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Thursday, 12 July 2007

Essential Viewing for this Sunday -Barton Hill on the Politics Show!

I have just come from the top of a very windy tower block in Barton Hill. I was recording for a feature going out on BBC1's The Politics Show, this Sunday, 12.30pm. Barton Hill has benefited from £50m investment through the Government's New Deal with Communities (NDC) programme. The programme is looking at how the money has been spent.

You'd have to go pretty badly wrong to spend £50m and not see any differences ( That's the equivalent financially of setting up two brand new city academies in Barton Hill, which, as you know, is not a huge place.) And I would be the first to say that the area certainly looks and feels a lot better.

When I was at school, I used to swim with the City of Bristol Squad in the old Barton Hill Pool. (some of you might remember it - horrendous Victorian redbrick building, filthy, with perennially freezing floor tiles and pool-water temperature which seemed to defy science with its tendency to go from a skin-blueing 17 degrees centigrade to a stifling 38 degrees within a day.) That was in the mid-nineties. I remember that you locked the car doors as you went down into Barton Hill, and I recall the feeling of trespassing onto dangerous territory, and the sheer dereliction of the place. Nearly all that is gone. Things seem genuinely better.

But before the shoot, we bumped into a girl who works with young people in the area. We put it to her that the place had improved. She wasn't convinced. 'You can't change the people' she said. 'They're still dealing (drugs) in there (the tower blocks) and just jump over the fences around the flats'. That bit wasn't filmed.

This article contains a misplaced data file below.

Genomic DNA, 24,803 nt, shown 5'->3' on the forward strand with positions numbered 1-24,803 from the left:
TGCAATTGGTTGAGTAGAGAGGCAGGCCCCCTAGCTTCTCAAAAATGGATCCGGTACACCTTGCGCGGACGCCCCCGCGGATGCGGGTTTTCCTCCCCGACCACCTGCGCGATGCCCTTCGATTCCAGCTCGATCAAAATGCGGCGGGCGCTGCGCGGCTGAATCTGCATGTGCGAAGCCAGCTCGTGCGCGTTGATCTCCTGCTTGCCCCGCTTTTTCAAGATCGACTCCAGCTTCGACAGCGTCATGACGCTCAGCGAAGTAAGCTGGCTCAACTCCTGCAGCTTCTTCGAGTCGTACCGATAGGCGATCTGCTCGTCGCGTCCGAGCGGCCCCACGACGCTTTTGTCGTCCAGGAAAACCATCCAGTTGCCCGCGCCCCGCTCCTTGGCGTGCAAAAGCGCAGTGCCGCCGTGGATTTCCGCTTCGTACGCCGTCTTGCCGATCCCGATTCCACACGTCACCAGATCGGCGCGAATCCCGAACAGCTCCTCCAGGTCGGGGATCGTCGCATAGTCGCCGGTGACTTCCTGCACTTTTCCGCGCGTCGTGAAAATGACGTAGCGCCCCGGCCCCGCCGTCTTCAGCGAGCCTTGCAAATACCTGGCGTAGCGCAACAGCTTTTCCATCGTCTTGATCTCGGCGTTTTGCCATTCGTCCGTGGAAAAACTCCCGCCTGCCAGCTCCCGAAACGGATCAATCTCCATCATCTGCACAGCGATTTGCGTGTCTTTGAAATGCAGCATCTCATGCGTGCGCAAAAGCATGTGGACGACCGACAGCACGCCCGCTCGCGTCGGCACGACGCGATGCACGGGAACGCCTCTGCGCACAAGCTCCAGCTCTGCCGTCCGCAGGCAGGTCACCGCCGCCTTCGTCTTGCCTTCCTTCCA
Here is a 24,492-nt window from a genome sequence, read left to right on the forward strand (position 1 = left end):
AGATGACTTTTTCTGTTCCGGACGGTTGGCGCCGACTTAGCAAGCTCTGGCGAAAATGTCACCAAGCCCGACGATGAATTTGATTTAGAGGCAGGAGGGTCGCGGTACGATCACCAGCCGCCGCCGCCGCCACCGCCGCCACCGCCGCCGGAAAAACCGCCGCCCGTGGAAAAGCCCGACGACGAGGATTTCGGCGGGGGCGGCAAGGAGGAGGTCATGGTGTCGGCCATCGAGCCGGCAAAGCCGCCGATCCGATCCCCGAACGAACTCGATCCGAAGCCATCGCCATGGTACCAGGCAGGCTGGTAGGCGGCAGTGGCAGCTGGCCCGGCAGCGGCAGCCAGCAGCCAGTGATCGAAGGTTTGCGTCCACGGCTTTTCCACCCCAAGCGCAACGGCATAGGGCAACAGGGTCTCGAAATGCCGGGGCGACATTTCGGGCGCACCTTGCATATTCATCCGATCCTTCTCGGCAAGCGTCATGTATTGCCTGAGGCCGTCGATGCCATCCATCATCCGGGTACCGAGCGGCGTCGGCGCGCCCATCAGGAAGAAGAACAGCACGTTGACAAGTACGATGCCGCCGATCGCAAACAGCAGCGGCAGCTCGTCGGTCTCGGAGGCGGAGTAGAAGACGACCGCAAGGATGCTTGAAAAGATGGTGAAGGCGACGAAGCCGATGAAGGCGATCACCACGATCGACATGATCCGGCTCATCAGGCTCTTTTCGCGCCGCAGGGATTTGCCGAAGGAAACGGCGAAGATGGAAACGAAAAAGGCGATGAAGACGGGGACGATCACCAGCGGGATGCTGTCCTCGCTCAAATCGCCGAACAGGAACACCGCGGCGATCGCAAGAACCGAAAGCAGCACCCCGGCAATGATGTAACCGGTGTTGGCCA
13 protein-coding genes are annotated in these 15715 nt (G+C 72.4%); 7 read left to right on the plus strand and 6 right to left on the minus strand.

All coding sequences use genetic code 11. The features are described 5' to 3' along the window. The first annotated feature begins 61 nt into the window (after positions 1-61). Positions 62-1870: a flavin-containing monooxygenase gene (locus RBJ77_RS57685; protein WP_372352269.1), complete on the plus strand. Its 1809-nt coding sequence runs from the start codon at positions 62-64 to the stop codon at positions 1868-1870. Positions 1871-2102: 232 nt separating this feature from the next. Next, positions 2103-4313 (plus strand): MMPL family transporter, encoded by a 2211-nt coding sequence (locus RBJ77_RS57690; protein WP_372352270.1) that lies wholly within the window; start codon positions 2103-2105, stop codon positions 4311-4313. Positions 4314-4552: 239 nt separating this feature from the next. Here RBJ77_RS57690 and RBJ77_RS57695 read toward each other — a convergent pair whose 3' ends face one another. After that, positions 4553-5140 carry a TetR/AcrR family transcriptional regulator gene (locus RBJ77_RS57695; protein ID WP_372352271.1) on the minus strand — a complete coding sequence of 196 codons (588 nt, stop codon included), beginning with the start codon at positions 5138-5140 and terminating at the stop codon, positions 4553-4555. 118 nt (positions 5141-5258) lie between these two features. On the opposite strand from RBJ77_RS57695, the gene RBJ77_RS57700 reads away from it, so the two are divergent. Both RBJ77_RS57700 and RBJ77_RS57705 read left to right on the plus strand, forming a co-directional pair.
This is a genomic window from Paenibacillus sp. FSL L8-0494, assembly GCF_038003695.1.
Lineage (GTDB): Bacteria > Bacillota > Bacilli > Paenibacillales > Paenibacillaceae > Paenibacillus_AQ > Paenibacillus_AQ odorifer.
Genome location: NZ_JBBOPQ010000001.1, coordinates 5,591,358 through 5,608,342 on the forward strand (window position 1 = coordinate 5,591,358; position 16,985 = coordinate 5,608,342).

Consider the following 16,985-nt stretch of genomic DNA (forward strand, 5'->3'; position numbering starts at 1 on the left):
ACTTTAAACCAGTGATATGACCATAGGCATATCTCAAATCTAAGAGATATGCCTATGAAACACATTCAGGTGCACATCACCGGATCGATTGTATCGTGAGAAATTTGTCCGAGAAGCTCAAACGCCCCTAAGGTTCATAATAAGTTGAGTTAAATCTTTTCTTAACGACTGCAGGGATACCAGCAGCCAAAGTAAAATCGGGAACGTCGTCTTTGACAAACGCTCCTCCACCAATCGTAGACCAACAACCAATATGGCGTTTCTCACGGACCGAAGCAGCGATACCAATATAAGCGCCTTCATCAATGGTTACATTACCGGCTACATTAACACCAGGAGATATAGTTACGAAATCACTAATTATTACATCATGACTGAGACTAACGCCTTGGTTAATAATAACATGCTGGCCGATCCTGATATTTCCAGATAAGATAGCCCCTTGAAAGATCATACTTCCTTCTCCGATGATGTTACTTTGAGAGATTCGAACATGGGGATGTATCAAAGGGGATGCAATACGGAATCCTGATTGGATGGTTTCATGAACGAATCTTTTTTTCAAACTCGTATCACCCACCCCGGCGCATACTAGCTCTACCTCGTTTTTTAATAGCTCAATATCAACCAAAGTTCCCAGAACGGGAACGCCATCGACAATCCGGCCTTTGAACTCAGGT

I'm sure the NDC money has done a lot of good, and I support the idea of resident-leaders deciding, in conjunction with the community, what they need. But we cannot afford to spend £50m in every ward of deprivation in the country. The real test of the NDC will be in ten years time when the first paint has peeled off. I hope it proves sustainable and successful, and I hope the community are able to keep the improvements running. Trying to tackle, on a long-term basis, the challenging behaviour of (a minority) of those who live in these areas is what the Breakdown Britain report begins to address.


percy said...

how would you tackle drug addiction

Charlotte Leslie said...

Good question. One of the keys to social breakdown, and probably one of the hardest questions to answer.

If there was a simple silver bullet, it is likely someone would have found it by now. But one way is by stamping down harder on the dealers. Police sometimes tell me that due to the kind of targets they have to meet, there is more incentive to crack down (no pun intended) on users than those supplying them.

But drug addiction is not an isolated phenomenon. It's part (albeit a very big part) of a cycle of all sorts of things; depression, lack of work, surrounding culture...

One thing that begins to break that cycle is getting young people out of the kind of mind-set that leads to drug addiction in the first place. Young people who drop out of school, don't take (m)any GCSEs, hang out with the wrong friends, are far more at risk of developing addiction. Give them something that inspires them - that they feel they can do, and they will no be so vulnerable. Last weekend, I visited Lawrence Weston Carnival and had a great time. There was a group of young men doing some really impressive rap beatbox stuff. I spoke to the police officer- 'it's amazing' she said. 'Quite a few of those boys are the ones who spend their time running away from us and getting into trouble'. Giving young people something to do, communicating with them on their own terms isn't just pandering to them, it's preventing problems -that impact on all of our lives- from happening in the first place.

No complete solution, I grant you, but it's a start!